"If BAIC buys GM's unit Saab, and another Chinese company buys Ford's Volvo, then that is a sign that the balance is shifting in the global auto market," said Mr Wissmann. "Nobody can rest on what has been achieved so far."
As China overtook the US as the world's biggest auto market, Beijing Automotive Industrial Holding Corporation (BAIC) agreed to pay US$200 million for the technology of General Motors' Swedish Saab subsidiary, and US rival Ford is nearing an agreement to sell Volvo to China's Geely.
Mr Wissmann said he expected German car manufacturers, which account for 80 per cent of the global premium car market, to hold and further expand their position globally.
"At the same time we are attacking in the small car segment, with cars that only use about 3 litres of fuel for 100 kilometers," Mr Wissmann said.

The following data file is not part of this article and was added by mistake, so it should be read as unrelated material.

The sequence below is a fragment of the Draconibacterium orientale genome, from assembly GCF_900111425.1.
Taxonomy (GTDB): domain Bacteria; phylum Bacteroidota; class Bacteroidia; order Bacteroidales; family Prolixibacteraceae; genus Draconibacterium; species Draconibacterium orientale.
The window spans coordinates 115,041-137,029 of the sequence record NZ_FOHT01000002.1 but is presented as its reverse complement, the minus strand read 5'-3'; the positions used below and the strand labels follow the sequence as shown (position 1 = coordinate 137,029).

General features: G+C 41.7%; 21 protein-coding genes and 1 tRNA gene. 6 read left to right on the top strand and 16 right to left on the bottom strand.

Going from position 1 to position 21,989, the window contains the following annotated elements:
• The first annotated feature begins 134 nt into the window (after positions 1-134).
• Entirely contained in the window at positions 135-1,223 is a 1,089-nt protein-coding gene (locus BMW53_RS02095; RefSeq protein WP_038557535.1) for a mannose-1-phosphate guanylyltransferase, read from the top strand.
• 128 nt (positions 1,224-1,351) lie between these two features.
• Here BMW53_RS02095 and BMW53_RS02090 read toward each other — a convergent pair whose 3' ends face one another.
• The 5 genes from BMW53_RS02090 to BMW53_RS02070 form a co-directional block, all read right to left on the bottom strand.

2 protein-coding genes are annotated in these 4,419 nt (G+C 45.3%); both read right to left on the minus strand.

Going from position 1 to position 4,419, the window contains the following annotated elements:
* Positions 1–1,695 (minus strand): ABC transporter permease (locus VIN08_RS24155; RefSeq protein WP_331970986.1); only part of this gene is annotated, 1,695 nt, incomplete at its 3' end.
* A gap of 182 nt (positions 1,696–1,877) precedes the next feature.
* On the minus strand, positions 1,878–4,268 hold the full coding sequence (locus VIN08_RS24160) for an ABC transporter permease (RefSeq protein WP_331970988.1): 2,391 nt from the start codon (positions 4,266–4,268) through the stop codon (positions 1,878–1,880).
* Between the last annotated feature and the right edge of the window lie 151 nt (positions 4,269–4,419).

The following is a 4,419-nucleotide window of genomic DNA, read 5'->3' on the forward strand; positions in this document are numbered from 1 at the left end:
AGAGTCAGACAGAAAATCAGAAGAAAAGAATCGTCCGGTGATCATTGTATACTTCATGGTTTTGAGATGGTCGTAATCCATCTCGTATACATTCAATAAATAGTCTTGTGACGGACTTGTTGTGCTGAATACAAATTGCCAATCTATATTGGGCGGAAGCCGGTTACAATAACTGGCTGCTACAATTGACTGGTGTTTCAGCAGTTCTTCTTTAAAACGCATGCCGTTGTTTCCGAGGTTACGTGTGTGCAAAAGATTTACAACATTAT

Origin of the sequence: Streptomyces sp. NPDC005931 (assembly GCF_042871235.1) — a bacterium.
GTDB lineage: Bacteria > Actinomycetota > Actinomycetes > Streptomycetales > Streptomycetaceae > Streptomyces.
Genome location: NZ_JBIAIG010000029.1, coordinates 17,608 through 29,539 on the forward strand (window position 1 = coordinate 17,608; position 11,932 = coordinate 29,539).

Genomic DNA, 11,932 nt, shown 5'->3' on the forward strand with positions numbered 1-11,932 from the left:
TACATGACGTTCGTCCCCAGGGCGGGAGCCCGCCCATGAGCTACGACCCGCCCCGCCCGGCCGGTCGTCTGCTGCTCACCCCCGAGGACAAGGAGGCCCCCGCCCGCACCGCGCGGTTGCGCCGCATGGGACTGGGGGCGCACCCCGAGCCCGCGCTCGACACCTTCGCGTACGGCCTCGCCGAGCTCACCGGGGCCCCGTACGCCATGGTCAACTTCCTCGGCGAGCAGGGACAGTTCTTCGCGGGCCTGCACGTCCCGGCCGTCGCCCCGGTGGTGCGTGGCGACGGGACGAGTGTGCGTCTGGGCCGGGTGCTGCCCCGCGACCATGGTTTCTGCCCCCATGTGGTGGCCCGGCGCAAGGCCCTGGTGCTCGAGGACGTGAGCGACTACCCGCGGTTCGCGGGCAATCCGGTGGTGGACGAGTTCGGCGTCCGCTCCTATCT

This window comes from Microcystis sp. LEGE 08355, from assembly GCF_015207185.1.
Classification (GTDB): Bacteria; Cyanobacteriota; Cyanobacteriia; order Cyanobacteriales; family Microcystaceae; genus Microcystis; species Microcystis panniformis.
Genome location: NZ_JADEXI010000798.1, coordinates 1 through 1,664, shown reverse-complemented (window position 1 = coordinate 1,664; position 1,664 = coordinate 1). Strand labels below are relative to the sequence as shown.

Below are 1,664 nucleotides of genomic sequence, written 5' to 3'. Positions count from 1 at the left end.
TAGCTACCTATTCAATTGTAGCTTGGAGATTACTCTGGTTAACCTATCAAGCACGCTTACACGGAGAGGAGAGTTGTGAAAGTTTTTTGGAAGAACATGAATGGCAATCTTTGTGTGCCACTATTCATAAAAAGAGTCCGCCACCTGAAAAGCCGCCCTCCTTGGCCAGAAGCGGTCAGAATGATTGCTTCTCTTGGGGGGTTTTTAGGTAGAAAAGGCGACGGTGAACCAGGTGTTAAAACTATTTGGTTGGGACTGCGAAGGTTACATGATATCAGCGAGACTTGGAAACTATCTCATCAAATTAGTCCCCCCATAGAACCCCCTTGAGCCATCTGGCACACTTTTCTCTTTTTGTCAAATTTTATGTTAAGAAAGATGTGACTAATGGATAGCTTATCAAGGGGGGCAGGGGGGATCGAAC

In 2010, Mr Wissmann said that he sees the German auto market normalising, with between 2.75 million and 3.0 million new registrations, which is only slightly below the multi-year domestic average.
"But more decisive will be the question of how international markets develop - three out of four cars built in Germany are for export," said Mr Wissmann."We expect a slight recovery of global markets and thereby an increase in export and production, albeit at a low level."The fact that German carmakers were able to win market share in important countries this year makes be cautiously optimistic."